The gate is unlocked so the three of us walk into the empty courtyard. It's a large parcel of land with one-story buildings on either side and nobody around. Then I hear voices, they get louder, children's voices! From the north building a stream of kids start flowing into the courtyard with a suited man in tow, and suddenly we're surrounded by elementary school kids, running and laughing, with big smiles and lively chatter. This old house is now a school! I recall Mom saying she wanted to build a school to give something in return for what was forcibly taken away in Zhang's early days, so there is no more fitting conclusion than this. She chats with the school principle and the teacher while I play with the kiddies, discovering that the school is now 20 years old and that we're the third set of relatives to come visit. It's awesome that we found this place, a spontaneous serendipitous journey to connect with a piece of family history. Mom is proud, even Dad's brother and his father were unable to find this place (or, perhaps they never really tried.) When it's time to leave, our tuk-tuk driver takes us to the nearest stop where we catch a locals bus to our next destination, Beizhen.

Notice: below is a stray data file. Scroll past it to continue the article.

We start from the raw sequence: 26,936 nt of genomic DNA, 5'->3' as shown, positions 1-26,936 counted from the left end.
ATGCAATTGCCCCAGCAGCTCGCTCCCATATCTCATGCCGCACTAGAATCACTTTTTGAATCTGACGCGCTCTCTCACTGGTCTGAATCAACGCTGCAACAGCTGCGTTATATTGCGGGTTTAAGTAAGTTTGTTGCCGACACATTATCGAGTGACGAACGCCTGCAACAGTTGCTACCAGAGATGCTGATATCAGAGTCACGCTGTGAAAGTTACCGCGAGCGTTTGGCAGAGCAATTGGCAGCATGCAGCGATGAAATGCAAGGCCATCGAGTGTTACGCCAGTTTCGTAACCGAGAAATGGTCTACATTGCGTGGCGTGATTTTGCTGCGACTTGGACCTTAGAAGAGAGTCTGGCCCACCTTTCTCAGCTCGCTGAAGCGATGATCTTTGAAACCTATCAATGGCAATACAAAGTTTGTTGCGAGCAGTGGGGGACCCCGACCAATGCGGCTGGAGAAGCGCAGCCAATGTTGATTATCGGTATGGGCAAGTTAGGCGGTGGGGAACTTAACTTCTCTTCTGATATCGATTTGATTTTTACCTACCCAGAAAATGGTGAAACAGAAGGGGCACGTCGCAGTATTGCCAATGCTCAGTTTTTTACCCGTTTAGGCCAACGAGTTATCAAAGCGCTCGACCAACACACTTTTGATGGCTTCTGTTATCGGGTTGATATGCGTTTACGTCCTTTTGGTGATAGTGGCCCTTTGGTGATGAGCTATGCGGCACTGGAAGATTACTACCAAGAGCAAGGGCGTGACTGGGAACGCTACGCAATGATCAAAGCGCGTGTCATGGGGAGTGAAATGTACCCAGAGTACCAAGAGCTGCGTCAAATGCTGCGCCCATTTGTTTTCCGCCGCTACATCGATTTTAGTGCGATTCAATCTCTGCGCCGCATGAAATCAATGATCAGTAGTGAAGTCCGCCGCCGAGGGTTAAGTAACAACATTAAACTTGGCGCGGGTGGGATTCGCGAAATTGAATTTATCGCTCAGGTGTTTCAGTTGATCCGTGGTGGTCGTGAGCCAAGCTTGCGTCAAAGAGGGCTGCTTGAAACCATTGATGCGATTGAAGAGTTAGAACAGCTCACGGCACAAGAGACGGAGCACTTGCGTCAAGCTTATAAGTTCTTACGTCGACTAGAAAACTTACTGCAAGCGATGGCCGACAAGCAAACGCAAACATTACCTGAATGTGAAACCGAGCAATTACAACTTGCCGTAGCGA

In Beizhen Mom is a little apprehensive about the place she booked -- it was cheap ($10) and she booked it because she had a good feeling about the guy on the phone, but it's definitely budget and a little icky. But she sticks it out, and after dinner and a couple of beers she stops for a hair cut in a little shop where they've never seen an American Dollar before. She gives it to them and they forego the haircut charge, but she gives that to them too, and they're beside themselves. I experience something similar in a westernized fast food restaurant searching for coffee, with a group of teenage girls surrounding me when they hear I'm from America. They've never met anyone from America. They don't know what English is supposed to sound like, and ask me to say something. "Don't you learn English in school?", I ask (in Chinese). "Yes, but the teachers aren't good". I suppose it's hard to teach a language you're not proficient in. They want to know which is better, China or America, and they want to know how come I can speak Chinese. I entertain them for a few minutes before saying goodbye, and as they follow me out the door I feel like the first American ever to visit Beizhen.